Sizes Available: 7, 9, 11, 13, 15(LW), 18m(LW)
Sizes Tested: 9m, 11m

Flysurfer Says:

The BOOST is the first choice for simply having fun! Improve your riding, increase your jump height and count on the precise feedback at the bar. Uncomplicated, super simple and robust. Put the powerful freeride kite on the hook, it will always strengthen your confidence and you can grow beyond yourself!

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TKB Says:

The Boost is a 5-strut high aspect airframe that covers a lot of ground between course racing, big air freeride and twin tip light wind riding. As an IKA registered kite, the Boost can rock up to any LEI race and go for the podium, but it’s also a great big air jumping kite.

Inflation Valve: Push-button valve / special nozzle required
Flying Line Attachments: Bridle: Knot / Wingtip bridle: Knot
Centerline Split: Low-V
Front Bridle Options: Single setting / single Ronstan pulley

Design and Features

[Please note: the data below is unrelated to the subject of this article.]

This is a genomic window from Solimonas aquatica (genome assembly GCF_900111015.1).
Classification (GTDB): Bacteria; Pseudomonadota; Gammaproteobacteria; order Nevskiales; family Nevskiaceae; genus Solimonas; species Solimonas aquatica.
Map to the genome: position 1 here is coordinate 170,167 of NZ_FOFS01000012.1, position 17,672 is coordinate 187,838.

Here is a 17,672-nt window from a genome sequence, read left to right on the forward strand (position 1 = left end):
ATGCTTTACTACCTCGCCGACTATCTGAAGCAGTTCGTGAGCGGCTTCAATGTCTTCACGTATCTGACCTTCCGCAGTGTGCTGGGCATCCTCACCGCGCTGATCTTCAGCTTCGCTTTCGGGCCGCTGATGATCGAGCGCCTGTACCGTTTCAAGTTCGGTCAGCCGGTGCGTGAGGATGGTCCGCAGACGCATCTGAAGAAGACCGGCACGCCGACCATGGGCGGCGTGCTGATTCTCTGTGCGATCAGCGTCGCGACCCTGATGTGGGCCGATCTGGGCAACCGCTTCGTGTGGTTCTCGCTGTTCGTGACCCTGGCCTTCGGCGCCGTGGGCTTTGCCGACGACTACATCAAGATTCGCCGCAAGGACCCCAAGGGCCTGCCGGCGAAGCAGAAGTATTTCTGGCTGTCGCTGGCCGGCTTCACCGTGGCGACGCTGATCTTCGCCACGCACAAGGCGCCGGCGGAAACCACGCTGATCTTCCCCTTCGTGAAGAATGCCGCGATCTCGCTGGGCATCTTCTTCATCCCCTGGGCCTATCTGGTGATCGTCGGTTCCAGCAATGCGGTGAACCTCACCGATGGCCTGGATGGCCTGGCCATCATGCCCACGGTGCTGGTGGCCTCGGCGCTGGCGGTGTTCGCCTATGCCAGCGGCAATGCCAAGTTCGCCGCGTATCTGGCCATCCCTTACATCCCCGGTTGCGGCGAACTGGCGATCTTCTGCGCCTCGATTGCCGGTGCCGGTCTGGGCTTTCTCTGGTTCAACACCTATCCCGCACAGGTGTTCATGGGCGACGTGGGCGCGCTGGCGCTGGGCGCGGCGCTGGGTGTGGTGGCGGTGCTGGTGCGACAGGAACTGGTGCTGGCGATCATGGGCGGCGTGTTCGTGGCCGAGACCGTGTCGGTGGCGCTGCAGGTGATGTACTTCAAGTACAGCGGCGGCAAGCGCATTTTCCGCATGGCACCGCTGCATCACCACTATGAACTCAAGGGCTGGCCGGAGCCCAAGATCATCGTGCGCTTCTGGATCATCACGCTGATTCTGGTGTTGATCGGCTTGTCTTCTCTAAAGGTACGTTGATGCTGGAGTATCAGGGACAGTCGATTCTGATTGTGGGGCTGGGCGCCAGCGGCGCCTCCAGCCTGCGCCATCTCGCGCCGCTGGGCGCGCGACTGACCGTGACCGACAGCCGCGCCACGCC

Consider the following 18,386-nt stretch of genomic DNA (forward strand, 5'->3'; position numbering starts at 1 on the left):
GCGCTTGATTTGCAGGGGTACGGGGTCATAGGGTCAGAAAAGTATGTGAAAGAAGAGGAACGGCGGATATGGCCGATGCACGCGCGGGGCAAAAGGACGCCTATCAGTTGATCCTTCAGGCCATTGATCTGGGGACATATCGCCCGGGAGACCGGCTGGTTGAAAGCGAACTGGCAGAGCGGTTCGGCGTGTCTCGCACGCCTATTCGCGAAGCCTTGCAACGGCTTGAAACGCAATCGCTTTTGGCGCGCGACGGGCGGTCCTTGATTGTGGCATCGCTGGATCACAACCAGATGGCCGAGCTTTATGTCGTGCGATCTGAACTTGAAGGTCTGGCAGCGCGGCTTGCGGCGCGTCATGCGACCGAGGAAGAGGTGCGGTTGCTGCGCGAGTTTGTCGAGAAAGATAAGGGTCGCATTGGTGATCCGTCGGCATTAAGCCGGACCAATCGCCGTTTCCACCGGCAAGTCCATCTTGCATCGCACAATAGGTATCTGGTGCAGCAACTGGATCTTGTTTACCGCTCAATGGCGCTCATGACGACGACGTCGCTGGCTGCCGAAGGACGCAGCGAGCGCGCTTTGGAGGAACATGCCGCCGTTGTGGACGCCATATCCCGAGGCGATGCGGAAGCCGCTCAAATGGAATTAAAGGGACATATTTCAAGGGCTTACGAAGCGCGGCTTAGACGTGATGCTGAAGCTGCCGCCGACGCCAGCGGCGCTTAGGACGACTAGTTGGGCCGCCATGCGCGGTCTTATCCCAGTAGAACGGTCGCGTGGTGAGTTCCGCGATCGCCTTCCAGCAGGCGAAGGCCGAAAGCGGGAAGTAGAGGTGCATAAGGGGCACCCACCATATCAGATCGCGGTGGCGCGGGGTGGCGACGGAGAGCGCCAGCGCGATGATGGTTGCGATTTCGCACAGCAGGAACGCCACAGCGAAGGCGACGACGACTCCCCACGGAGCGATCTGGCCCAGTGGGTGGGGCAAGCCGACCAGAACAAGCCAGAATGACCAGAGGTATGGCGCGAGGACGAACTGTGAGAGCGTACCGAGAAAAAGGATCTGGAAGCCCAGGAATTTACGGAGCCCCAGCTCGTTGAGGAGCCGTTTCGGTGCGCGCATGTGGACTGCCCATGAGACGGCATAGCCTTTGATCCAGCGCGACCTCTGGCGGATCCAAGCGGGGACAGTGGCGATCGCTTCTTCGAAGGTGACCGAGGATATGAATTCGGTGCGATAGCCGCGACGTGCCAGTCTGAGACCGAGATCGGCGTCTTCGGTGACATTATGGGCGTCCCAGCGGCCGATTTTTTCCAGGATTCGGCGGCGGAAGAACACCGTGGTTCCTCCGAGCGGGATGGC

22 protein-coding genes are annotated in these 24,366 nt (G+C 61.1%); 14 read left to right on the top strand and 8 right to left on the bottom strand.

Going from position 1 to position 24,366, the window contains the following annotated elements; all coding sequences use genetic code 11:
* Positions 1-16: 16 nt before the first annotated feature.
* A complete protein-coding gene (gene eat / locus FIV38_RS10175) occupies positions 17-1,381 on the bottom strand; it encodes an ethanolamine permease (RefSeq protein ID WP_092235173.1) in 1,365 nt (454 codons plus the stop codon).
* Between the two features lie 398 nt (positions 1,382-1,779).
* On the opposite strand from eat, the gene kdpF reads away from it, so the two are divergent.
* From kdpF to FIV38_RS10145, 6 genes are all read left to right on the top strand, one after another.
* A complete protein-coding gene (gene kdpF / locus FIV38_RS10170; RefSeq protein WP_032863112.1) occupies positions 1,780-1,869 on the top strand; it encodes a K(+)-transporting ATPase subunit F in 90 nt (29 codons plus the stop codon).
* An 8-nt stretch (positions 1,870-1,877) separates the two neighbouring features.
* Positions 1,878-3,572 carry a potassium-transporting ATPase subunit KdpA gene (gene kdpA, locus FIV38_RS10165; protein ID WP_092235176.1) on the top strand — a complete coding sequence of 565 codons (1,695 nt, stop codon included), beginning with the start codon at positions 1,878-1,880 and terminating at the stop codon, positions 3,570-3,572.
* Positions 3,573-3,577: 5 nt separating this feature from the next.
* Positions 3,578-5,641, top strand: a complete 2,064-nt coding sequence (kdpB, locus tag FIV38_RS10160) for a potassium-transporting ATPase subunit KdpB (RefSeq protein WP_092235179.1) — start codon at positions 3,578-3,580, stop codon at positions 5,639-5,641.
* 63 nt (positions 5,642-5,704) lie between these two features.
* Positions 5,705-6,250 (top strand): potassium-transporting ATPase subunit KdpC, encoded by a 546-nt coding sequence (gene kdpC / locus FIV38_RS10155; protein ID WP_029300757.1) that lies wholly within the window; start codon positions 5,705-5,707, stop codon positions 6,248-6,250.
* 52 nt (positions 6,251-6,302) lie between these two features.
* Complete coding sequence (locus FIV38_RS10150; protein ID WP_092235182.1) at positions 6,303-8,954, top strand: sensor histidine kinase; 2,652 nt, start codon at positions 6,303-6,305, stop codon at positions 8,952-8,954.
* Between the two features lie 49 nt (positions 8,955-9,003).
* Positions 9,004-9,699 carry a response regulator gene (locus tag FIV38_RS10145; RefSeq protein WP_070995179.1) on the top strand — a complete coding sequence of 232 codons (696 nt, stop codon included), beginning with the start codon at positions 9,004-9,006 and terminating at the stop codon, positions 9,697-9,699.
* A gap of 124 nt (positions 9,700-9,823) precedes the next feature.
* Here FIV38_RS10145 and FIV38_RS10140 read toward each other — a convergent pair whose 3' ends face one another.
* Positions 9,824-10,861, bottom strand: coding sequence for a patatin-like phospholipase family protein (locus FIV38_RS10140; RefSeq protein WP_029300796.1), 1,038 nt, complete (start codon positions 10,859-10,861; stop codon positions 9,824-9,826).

The Boost has the classic look of an inflatable race kite with its large high aspect canopy, sweptback leading edge and tons of flat pulling surface area in the center. The five-strut airframe is inflated with Flysurfer’s push-button inflation valve which keeps the pump hose attached to the valve while inflating and allows for deflation with the push of a button (just remember to push the button to close the valve (button sticking up) prior to inflating. While this valve is used by a number of companies, we’ve always liked how Flysurfer positions the valve so it is much easier to access while holding the kite in a rigging position. The Boost features a single setting front bridle which uses a single Ronstan pulley and an attachment point that ends in a knot. The front bridle is fairly short and doesn’t extend past the wingtip. It’s notable that Flysurfer’s front and back bridle attachment points both end in knots. The wingtip gives you three attachment points for tuning the steering force with the stock position in the middle. When the Boost is sitting on the beach, you’ll notice that the wingtips sweep back at a much higher angle, and the wingtip uses a fair amount of Dacron for strength with a trailing edge that mixes Dacron with double ripstop. The build quality is overall very solid to handle higher loads with tons of small quality details.